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There is a essay on Aggados written by R. Samson Raphael Hirsch, sometimes it appears in loose translation in English here and there. But I feel that doesn't convey its meaning properly (I suppose).

Is there a Hebrew (or maybe German) version of this available online? And perhaps, something easy to copy and paste off of. Thanks.

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    Maybe in his collective writings – sam Jun 4 at 0:43
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    Is the Hebrew translation any more authoritative than the English one? – DonielF Jun 4 at 1:03
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    @DonielF as I pointed out in my answer Rabbi Hirsch wrote the original letter in Hebrew. – user6591 Jun 4 at 11:42
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You can read the hebrew version here. Keep in mind that Rabbi Hirsch wrote the original letter in Hebrew and as far as I know there is no German translation of that.

Everything from here and below is just lihagdil Torah viyadir.

You should be able to find the Hebrew version that professor Mordechai Breuer submitted for the Teves installment of Hamayan 5736.

According to the footnote in Hirsch's collected writings volume 9 page 201, that is what they based their version off of.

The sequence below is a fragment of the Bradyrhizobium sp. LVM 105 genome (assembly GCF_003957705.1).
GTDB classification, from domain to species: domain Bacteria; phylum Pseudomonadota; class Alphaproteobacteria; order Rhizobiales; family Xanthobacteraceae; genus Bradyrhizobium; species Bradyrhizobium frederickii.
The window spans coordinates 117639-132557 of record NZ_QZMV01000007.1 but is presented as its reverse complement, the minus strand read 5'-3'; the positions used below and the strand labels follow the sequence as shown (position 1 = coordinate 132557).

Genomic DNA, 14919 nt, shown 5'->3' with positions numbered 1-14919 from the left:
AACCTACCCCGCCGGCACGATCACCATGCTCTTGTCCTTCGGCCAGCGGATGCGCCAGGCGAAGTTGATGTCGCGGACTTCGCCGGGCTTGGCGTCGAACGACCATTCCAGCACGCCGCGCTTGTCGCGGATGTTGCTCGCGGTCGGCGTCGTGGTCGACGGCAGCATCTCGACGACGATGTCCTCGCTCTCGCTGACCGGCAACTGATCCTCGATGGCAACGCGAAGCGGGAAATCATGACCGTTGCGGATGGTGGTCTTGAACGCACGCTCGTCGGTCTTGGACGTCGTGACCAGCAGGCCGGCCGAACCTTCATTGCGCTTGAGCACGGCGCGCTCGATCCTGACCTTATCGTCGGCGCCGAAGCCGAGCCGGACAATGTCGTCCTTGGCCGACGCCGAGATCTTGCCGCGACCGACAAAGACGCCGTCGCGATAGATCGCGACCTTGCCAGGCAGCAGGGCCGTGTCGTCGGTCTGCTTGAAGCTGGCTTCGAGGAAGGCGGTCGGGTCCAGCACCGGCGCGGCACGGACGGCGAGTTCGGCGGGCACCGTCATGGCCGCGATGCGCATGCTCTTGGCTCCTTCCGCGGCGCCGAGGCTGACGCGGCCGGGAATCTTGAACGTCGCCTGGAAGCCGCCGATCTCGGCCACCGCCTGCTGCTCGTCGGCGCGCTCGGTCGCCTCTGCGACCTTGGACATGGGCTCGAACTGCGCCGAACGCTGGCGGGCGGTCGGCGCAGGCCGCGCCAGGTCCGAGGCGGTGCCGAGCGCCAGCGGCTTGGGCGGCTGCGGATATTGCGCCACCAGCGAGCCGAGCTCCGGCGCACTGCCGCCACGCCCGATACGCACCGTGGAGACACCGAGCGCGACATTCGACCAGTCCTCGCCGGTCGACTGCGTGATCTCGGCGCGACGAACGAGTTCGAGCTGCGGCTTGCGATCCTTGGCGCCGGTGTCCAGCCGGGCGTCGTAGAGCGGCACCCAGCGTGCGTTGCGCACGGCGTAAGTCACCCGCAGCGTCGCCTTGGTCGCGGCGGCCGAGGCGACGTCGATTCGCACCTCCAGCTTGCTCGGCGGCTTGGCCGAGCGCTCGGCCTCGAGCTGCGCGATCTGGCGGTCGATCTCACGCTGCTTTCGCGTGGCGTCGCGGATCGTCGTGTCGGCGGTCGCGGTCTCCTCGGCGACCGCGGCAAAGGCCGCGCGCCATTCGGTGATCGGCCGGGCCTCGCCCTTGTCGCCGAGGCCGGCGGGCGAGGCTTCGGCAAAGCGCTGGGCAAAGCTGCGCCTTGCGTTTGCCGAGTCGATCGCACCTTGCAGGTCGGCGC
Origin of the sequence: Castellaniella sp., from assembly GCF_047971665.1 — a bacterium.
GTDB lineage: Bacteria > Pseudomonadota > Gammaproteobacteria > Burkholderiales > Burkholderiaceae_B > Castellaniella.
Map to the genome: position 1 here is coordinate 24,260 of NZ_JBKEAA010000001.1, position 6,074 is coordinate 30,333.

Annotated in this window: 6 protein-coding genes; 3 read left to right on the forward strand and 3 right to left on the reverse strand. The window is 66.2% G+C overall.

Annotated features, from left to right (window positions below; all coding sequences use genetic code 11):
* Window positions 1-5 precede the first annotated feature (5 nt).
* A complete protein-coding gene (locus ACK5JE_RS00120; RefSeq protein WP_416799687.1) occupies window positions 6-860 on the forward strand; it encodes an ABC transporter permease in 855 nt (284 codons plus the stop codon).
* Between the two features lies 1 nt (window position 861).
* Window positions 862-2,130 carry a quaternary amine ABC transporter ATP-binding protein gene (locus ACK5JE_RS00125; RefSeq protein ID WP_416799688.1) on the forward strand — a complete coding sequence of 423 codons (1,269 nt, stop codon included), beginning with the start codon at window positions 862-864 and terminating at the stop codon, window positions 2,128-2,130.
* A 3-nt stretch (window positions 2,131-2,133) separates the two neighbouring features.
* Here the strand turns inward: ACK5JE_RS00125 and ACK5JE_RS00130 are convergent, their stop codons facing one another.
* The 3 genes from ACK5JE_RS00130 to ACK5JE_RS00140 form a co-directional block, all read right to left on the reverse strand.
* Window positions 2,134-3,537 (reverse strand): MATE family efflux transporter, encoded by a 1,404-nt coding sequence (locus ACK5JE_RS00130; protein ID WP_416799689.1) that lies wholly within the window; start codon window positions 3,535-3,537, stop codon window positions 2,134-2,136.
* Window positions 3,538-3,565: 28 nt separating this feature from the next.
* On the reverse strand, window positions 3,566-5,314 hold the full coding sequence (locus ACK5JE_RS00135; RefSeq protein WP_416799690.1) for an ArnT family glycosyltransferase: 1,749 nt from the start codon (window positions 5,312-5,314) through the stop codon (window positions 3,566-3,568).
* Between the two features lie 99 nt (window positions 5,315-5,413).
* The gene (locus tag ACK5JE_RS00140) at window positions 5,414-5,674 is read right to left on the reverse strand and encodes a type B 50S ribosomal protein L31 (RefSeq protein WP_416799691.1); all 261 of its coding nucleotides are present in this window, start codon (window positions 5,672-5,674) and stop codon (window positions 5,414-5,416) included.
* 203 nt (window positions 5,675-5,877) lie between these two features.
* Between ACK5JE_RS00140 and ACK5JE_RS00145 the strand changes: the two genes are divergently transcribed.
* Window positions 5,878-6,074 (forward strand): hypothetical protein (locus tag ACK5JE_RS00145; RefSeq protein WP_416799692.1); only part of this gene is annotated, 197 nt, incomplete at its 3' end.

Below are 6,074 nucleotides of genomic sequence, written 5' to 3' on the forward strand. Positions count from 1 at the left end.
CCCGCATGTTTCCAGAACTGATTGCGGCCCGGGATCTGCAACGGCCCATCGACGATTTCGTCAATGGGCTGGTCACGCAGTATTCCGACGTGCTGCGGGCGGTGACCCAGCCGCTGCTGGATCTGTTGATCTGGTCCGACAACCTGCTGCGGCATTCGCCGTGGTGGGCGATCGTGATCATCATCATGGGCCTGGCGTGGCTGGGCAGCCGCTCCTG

And when I say you should be able to, I mean I can't verify that, as HebrewBooks doesn't seem to have that particular volume. (Why? Who knows maybe they censored it because there is a fringe opinion that Rabbi Hirsch didn't write that piece. Who knows.)

The article and snippets you see online are almost certainly from Rabbi Yehoshua Leiman's translation of the original letters. They were published in his Light magazine. If you've found that translation wanting, perhaps give the version in the collected writings a try.

Also, the aforementioned footnote mentions that the originals belong to a collection of Hirsch letters purchased by Bar-Ilan University, so try your luck with them.

  • +1. Perhaps the authorship is questioned bk of the gap between the year said to be written and its publication. But that is my assumption and thats for another question. Tnx anyway. – Renato Grun Jun 5 at 0:54
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    IIRC part of the reasoning given was that the letter was in Hebrew and not in Hirsch's own handwriting. Which shouldn't warrant a claim of forgery considering it was common to have copies written by others. But the main push for the claim was that 'Hirsch couldn't have written it'. This is a dubious approach. When Yaavetz doesn't like the Moreh Nevuchim and says Rambam didn't write it because he couldn't have, or when Artscroll deletes a Rashbam on the Torah because he couldn't have written that comment, we are left with agendas pushing scholarly opinions. (I'm not a fan of that approach.) – user6591 Jun 5 at 1:11

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